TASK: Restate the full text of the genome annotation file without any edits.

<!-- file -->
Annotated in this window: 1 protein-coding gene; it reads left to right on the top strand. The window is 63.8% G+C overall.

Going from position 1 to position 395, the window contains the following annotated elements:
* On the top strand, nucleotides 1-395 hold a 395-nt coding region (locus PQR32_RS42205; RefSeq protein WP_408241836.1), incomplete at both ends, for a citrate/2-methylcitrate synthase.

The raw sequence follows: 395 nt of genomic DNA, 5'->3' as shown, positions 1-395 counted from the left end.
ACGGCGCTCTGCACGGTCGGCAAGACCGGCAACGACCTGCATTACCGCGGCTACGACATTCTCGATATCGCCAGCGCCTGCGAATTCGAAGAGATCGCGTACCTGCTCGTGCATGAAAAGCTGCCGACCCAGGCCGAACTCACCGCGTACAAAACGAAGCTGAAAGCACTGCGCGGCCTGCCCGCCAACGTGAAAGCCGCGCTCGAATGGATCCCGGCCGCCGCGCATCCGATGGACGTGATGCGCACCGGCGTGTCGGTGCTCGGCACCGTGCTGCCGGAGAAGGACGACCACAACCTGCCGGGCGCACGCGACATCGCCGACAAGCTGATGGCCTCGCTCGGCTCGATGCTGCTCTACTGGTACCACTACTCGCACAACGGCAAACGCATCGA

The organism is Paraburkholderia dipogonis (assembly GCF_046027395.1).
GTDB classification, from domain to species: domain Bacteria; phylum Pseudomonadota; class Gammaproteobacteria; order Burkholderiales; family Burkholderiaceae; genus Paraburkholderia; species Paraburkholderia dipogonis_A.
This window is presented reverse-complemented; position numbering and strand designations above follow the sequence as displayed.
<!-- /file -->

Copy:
Annotated in this window: 1 protein-coding gene; it reads left to right on the top strand. The window is 63.8% G+C overall.

Going from position 1 to position 395, the window contains the following annotated elements:
* On the top strand, nucleotides 1-395 hold a 395-nt coding region (locus PQR32_RS42205; RefSeq protein WP_408241836.1), incomplete at both ends, for a citrate/2-methylcitrate synthase.

The raw sequence follows: 395 nt of genomic DNA, 5'->3' as shown, positions 1-395 counted from the left end.
ACGGCGCTCTGCACGGTCGGCAAGACCGGCAACGACCTGCATTACCGCGGCTACGACATTCTCGATATCGCCAGCGCCTGCGAATTCGAAGAGATCGCGTACCTGCTCGTGCATGAAAAGCTGCCGACCCAGGCCGAACTCACCGCGTACAAAACGAAGCTGAAAGCACTGCGCGGCCTGCCCGCCAACGTGAAAGCCGCGCTCGAATGGATCCCGGCCGCCGCGCATCCGATGGACGTGATGCGCACCGGCGTGTCGGTGCTCGGCACCGTGCTGCCGGAGAAGGACGACCACAACCTGCCGGGCGCACGCGACATCGCCGACAAGCTGATGGCCTCGCTCGGCTCGATGCTGCTCTACTGGTACCACTACTCGCACAACGGCAAACGCATCGA

The organism is Paraburkholderia dipogonis (assembly GCF_046027395.1).
GTDB classification, from domain to species: domain Bacteria; phylum Pseudomonadota; class Gammaproteobacteria; order Burkholderiales; family Burkholderiaceae; genus Paraburkholderia; species Paraburkholderia dipogonis_A.
This window is presented reverse-complemented; position numbering and strand designations above follow the sequence as displayed.